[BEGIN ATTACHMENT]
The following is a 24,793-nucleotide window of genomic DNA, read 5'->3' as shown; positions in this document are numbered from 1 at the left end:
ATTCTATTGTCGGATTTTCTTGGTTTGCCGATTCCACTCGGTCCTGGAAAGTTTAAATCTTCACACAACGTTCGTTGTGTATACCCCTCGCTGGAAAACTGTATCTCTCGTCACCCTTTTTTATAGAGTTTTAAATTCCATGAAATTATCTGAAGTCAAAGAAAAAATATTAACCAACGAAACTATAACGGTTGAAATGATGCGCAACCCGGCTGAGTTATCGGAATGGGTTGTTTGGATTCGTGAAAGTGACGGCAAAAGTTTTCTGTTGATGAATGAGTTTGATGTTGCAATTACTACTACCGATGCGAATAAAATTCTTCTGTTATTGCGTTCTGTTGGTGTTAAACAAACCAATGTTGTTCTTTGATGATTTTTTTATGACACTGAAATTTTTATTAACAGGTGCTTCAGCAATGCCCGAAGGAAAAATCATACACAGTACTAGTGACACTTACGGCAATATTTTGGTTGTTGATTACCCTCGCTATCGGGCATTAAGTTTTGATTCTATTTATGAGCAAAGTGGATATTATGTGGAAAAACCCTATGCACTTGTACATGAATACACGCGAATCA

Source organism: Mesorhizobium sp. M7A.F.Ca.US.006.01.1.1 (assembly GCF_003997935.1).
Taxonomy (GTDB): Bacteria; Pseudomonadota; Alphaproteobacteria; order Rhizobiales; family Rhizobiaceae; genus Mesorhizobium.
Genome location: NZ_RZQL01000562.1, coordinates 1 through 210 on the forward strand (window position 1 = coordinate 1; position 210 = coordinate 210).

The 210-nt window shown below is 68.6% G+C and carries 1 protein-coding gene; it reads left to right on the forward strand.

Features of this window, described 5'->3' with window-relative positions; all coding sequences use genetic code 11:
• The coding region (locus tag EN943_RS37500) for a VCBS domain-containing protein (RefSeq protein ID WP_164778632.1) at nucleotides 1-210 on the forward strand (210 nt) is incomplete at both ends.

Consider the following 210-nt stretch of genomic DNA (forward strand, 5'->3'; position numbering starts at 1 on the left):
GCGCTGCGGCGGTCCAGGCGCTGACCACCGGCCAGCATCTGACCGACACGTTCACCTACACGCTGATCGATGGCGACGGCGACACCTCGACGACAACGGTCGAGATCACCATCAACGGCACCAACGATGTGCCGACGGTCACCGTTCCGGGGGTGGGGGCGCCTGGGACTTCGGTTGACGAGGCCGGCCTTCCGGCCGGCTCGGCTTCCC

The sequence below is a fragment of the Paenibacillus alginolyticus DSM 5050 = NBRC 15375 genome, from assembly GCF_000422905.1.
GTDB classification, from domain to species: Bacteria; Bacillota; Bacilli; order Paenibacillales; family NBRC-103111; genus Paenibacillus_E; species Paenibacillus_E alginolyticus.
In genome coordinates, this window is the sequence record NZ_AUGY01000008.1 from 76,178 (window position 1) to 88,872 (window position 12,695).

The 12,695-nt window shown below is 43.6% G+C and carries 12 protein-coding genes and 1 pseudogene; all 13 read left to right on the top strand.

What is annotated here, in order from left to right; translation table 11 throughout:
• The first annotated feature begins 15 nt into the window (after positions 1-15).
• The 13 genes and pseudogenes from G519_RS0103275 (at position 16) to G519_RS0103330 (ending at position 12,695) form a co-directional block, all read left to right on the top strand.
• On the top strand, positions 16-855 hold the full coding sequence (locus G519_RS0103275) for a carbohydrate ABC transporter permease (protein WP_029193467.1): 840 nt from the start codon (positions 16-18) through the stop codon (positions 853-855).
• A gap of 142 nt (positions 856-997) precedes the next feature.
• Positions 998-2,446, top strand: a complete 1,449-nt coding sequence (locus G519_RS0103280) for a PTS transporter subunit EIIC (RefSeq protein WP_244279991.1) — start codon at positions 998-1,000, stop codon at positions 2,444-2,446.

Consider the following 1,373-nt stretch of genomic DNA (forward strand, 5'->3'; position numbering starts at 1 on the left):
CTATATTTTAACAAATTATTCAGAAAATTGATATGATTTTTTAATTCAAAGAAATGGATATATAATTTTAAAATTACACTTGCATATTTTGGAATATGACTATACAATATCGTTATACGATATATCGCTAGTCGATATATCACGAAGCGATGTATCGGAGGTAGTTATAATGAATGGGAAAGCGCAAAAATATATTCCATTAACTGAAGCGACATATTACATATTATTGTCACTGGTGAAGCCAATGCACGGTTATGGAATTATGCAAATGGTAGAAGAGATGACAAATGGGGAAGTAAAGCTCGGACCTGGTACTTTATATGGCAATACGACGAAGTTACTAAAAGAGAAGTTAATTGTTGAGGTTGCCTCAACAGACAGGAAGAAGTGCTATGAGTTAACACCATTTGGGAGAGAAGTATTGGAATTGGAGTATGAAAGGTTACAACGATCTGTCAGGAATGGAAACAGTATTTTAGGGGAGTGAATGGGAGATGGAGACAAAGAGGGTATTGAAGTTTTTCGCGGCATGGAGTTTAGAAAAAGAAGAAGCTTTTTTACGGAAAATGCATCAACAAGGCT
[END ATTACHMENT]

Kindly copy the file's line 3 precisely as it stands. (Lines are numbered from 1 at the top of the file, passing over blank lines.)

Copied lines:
Source organism: Mesorhizobium sp. M7A.F.Ca.US.006.01.1.1 (assembly GCF_003997935.1).